August 28, 2008

Lu v. Qi: California Court of Appeal Grants Rehearing and Affirms a Punitive Damages Award It Had Previously Reversed

Here's something you don't see every day. Or even every year. It's not often that the California Court of Appeal grants a petition for rehearing and completely changes directions from its original opinion. But that's exactly what happened in this case. Last month, the Second Appellate District, Division Five, issued an unpublished opinion reversing a $180,000 punitive damages award because the plaintiff failed to present meaningful evidence of the defendant's net worth. (See our prior post discussing that decision.)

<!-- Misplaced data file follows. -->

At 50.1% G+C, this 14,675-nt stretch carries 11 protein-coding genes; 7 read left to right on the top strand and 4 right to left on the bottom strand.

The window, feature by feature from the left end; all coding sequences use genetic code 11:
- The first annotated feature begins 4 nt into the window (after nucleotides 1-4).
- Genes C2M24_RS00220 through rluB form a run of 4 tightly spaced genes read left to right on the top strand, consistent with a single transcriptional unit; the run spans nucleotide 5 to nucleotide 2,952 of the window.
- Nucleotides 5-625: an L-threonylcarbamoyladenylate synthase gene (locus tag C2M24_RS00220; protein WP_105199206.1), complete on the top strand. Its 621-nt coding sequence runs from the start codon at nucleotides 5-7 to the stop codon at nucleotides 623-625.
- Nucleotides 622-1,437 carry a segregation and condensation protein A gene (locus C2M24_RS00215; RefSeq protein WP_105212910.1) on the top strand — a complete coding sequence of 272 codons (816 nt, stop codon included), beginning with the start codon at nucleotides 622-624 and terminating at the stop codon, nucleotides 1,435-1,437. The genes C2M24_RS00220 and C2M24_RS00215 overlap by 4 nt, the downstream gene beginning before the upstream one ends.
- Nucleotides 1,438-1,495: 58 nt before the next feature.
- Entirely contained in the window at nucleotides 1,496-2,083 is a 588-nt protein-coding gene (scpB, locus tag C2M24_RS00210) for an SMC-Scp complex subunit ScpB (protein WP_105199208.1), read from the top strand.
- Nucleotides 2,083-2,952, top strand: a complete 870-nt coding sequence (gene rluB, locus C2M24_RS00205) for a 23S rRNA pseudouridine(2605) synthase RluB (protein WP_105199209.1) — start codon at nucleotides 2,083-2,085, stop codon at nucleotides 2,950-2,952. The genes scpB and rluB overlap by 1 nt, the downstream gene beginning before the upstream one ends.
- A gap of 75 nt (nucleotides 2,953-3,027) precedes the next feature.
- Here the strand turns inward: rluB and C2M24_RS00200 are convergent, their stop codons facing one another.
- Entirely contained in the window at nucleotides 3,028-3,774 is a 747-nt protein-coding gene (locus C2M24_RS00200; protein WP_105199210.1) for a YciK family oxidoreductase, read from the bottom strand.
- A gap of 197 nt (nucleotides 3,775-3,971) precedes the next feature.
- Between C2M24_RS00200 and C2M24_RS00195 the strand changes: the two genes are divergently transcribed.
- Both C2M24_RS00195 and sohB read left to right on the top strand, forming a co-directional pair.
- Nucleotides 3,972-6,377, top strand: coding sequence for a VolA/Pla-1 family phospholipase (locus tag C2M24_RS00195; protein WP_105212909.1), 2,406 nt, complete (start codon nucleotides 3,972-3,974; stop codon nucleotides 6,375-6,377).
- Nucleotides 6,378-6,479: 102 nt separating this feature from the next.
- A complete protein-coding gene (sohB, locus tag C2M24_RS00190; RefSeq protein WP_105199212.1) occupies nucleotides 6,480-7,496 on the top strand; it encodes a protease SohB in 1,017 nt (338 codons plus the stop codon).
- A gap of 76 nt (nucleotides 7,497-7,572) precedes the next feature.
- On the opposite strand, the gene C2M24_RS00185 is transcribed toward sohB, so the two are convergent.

Yesterday, the court issued a new opinion affirming the punitive damages award in its entirety. Here's what happened: the defendant had filed separate appeals, both from the judgment and from a subsequent order denying the defendant's motion to vacate the judgment. In the original opinion, the Court of Appeal concluded that the motion to vacate the judgment was untimely, and therefore the defendant was entitled to no relief on its appeal from the denial of that motion. But the court nevertheless granted relief on the defendant's appeal from the judgment itself. The Court of Appeal never noticed, however, that the appeal from the judgment was untimely. The plaintiff raised that issue on rehearing and the court, realizing its mistake, granted rehearing and issued a new opinion. Thus, the court ended up affirming an $180,000 punitive damages award that would have been reversed if the defendant had not blown (a) the deadline for appealing from the judgment and (b) the deadline for filing a post-judgment motion to vacate.